For perhaps the first time in his career, Pollard's lyrics are not veiled at all. There are no songs about werewolves, fighter jets or robot boys. Instead, songs like the poignant "How's My Drinking" and "Fine To See You" show Pollard airing his laundry in public, as if exorcising ghosts of his past. They debut the whole record, nearly sober, on Valentine's Day in New York.

This year, Fading Captain Series will release a vinyl version of the "Hold On Hope" EP that will be re-titled "Daredevil Stamp Collector." The next release on the label will be by a new band Pollard christens Robert Pollard and His Soft Rock Renegades. Pollard calls the album, "Choreographed Men of War," "a really raw rock album that is highly progressive and majorly under-rehearsed"; it features former GBV band-mates Jim Macpherson and Greg Demos.

August will see the release of "Tower and Fountain Sparks," the debut album by Airport 5. It's the first pairing of Pollard and Sprout to since the "Tonics and Twisted Chasers" album six years earlier. Pollard says the record was done the same way as Tonics, with Sprout handling all the music and Pollard taking care of vocals, and he claims this new record to be even better. "Each song has a lot of choruses. It's really good to work with Toby again and all the hardcore fans are going to be really up for this." Look for the record to be preceded by two singles late this spring. Also look for a new Tobin Sprout solo record before year's end, which will find him recording with Jim Macpherson handling the drumming. According to Sprout the record will be much quieter than Eyesinweasel, who will also have a live record out this summer.

A third box set will be released before year's end, collecting GBV's first recording, "Forever Since Breakfast," as well as all out-of-print vinyl EPs and split releases, a new live CD and a DVD that Pollard says will be a surprise. The set was to come out on the Revenant label; no indication whether the recent death of label head John Fahey will interfere. The other major release, which Pollard expects to happen in the fall, is a collaboration between himself and Mac from Superchunk, though it has yet to be recorded.

Guided By Voices (and related projects) Discography

"Forever Since Breakfast" 12" EP (I Wanna, 1986)

"Devil Between My Toes" LP (E Records gbv 0001, 1987 ; Get Happy!!! Germany 1993) 300 copies made. Reissued on Germany's Get Happy! Records in 1993 with approximately 1000 pressed.

"Sandbox" LP (Halo, 1987) 1,000 copies made.

"Self-Inflicted Aerial Nostalgia" LP (Halo, 1989) 500 copies made.

"Same Place the Fly Got Smashed" LP (Rocket #9, 1990) 500 copies made.

"Propeller" LP (Rockathon, 1992) 500 copies made.

"The Grand Hour" 7" EP (7"EP/CD5 on reissue) (Scat, scat 28-7, 1992)

"An Earful o' Wax" LP (Get Happy!!! Germany, big 01, 1993) All tracks are from the first five releases- same versions as on originals. There were 250 copies pressed on clear vinyl, and 800 on black.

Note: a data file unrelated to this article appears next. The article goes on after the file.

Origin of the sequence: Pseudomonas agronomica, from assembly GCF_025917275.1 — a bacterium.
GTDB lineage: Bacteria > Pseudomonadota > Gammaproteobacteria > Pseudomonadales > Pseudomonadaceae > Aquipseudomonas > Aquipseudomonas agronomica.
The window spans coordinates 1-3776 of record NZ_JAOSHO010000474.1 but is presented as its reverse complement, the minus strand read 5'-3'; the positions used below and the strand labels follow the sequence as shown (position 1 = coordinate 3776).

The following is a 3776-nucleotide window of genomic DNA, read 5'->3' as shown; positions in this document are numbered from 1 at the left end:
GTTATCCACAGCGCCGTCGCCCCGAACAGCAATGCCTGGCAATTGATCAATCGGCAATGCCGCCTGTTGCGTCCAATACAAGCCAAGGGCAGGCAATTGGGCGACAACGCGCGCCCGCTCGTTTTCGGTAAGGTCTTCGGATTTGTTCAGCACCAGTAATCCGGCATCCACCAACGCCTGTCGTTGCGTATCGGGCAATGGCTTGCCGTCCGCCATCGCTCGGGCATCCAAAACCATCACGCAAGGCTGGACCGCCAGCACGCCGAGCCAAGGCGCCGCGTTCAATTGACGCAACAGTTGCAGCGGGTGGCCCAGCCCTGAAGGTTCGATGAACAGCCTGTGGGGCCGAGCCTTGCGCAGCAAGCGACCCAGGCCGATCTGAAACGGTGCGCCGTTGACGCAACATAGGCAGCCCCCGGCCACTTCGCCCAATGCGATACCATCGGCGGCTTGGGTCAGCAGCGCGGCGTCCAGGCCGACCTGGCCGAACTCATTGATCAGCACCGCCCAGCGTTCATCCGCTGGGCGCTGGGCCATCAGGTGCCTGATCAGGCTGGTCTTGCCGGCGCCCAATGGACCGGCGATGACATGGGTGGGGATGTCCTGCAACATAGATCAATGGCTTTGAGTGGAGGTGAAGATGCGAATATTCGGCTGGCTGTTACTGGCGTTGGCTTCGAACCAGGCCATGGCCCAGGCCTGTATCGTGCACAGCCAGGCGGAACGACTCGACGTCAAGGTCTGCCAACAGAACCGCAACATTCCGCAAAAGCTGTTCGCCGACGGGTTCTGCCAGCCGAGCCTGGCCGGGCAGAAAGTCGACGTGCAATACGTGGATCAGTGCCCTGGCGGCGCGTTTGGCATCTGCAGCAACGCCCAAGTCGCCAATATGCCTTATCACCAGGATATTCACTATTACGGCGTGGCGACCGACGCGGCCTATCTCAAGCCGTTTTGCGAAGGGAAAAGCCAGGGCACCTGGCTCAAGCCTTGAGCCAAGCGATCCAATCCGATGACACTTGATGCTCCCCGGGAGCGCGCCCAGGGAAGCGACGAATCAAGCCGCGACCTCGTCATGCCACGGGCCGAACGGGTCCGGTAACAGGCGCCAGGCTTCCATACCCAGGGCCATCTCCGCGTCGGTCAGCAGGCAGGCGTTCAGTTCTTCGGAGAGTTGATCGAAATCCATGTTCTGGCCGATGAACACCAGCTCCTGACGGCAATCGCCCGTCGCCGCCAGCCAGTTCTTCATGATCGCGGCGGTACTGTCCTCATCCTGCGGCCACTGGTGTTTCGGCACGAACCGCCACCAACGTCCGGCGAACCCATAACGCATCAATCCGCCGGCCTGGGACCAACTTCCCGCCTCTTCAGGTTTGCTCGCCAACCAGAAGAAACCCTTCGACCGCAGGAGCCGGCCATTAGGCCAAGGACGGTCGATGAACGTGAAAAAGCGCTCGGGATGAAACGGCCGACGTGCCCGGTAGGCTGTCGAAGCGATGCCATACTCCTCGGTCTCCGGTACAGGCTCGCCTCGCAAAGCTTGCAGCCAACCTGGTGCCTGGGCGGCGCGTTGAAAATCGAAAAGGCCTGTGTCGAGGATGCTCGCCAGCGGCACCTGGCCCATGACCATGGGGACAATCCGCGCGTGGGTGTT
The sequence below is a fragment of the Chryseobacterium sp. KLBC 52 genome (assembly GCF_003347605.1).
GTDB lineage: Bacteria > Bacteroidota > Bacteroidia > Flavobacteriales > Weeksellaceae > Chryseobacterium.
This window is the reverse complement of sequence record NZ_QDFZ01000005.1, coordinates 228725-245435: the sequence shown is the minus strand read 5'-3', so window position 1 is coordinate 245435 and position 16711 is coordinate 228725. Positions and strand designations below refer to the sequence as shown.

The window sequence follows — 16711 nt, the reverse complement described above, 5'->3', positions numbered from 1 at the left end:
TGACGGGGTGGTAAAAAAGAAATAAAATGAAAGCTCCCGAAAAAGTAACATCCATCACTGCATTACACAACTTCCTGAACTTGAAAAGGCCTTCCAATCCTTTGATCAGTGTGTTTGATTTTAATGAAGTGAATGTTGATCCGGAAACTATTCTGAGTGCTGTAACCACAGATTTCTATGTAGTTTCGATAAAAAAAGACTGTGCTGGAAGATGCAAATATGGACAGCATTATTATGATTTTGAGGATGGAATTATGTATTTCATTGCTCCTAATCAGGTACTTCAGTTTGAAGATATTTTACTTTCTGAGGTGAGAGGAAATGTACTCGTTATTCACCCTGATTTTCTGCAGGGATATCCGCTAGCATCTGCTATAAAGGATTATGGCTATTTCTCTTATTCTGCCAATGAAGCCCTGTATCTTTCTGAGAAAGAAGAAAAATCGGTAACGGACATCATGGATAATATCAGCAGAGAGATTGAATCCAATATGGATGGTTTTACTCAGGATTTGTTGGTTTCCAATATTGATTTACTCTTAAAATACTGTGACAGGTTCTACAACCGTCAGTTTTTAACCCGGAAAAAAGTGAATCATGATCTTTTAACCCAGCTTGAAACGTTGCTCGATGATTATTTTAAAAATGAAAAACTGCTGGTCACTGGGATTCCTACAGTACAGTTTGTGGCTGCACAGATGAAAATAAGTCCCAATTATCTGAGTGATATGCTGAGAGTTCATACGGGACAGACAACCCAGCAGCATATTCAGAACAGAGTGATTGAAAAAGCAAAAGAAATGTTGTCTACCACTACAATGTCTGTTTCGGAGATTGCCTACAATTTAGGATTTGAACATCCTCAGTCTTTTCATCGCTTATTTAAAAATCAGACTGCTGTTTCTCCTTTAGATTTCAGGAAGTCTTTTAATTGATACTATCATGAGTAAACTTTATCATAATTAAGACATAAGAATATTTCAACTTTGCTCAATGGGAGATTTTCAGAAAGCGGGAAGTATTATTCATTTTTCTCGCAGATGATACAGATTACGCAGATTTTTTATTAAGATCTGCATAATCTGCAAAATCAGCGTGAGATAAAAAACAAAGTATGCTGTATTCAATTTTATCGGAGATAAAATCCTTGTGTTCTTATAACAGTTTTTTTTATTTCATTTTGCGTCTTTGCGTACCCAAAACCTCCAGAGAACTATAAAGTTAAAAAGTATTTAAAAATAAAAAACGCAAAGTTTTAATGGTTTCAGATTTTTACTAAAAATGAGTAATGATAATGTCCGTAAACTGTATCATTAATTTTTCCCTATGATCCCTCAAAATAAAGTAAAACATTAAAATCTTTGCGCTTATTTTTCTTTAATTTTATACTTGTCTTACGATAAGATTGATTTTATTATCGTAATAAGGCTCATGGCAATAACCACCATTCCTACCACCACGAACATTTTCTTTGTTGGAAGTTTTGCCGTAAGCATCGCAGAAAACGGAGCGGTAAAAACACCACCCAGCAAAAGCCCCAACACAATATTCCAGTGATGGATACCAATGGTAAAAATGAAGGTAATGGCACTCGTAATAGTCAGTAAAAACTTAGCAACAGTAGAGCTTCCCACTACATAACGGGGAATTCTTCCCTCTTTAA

"Vampire On Titus" LP (LP/CD on reissue) (Scat 31, 1993, Matador Europe 1993)

"If We Wait" split 7" (out of print) (Anyway #13, 1993)

"Static Airplane Jive" 7" EP (2nd reissue only on CD) (City Slang Germany 04939-7 1993, Recordhead LUNA 2 1996) This is available on CD only as a recent reissue from LUNA.

"Fast Japanese Spin Cycle" 7"/CD-EP (Engine vroom-07 1994)

"Clown Prince Of The Menthol Trailer" 7"/CDEP (out of print) (Domino UK RUG-11 1994) This is available on CD only as a recent reissue from LUNA.

"Hey Mr. Soundman" split 7" with the Grifters (out of print) (The Now Sound #2, 1994)

"Get Out Of My Stations" 7" EP (CD5 on reissue) (Siltbreeze SB028 1994)

"Bee Thousand" LP/CD (Scat 1994, Matador Europe 1994)

"Crying Your Knife Away" (Lo-Fi) Live at Stache's, Columbus, 18 June 1994. (CD Re-released September 1998)

"Always Crush Me" split 7" with Belreve (Anyway #21, 1994)

"I Am A Scientist" 7"/CD (Scat, scat 38-7, 1994)

"BOX" (Scat 40, 1995) 5 CD box set contains "Devil Between My Toes," "Sandbox," "Self-Inflicted Aerial Nostalgia," "Same Place the Fly Got Smashed," and an album of outtakes that isn't available outside the box set: "King Shit and the Golden Boys" 6 LP box set has the same as well as "Propellor," because "Propellor" is now available as a separate CD.

"The Opposing Engineer" split 7" with New Radiant Storm King (Chunk CH4520, 1995) This record has GBV and NRSK covering each other.

"Alien Lanes" LP/CD (Matador OLE-123, April 4, 1995)

"For All Good Kids" (bootleg LP - no label) Live at Maxwell's, Hoboken, NJ, 30 March 1995.

"Motor Away" 7" (Matador OLE-148-7 1995)

"Tigerbomb" 7" (Matador OLE-168, 1995)

"Under The Bushes, Under The Stars" 3-sided LP/CD (Matador OLE-161, 1996 /Bandai Records Japan, February 1997)

"Benefit for Winos" (Bootleg 2 LP - no label) Live at Gilly's, Dayton, 2 June 1996.

"Jellyfish Reflector" (Jellyfish 2 LP, Rockathon CD) Live at The Patio Club, Indianapolis, 17 February 1996.

"The Official Ironmen Rally Song" 7"/CD5 (Matador OLE-184, 1996)

"Cut-Out Witch" 7" (Matador UK 218-7, June 17 1996) This record is on a special limited edition of 1,000 picture disk with the Indian drummer guy from the UTBUTS sleeve as the design.

Tour split CD5 (Fellaheen AU JacK046-2, October 1996) with Superchunk. Was released to coincide with a GbV/Chunk Australian tour and Fellaheen's fifth year but the tour was cancelled due to personal problems.

"GVSB vs GBV - 8 Rounds" split CDEP (Radiopaque RR013)

"Plantations Of Pale Pink" 7" (Matador, November 19 1996)

"Sunfish Holy Breakfast" 12"/CDEP (Matador, November 19 1996)

"Live at the Whiskey A Go Go" (Rockathon) video. Recorded 10 May 1996.

"Tonics & Twisted Chasers" LP/CD (Rockathon, late December 1996/early January 1997) Only available in quantity of 1,000 on LP, in a variety of different colours. Sort of a fan club release. Re-released on CD about a year later, also in 1,000 copies, with five bonus tracks.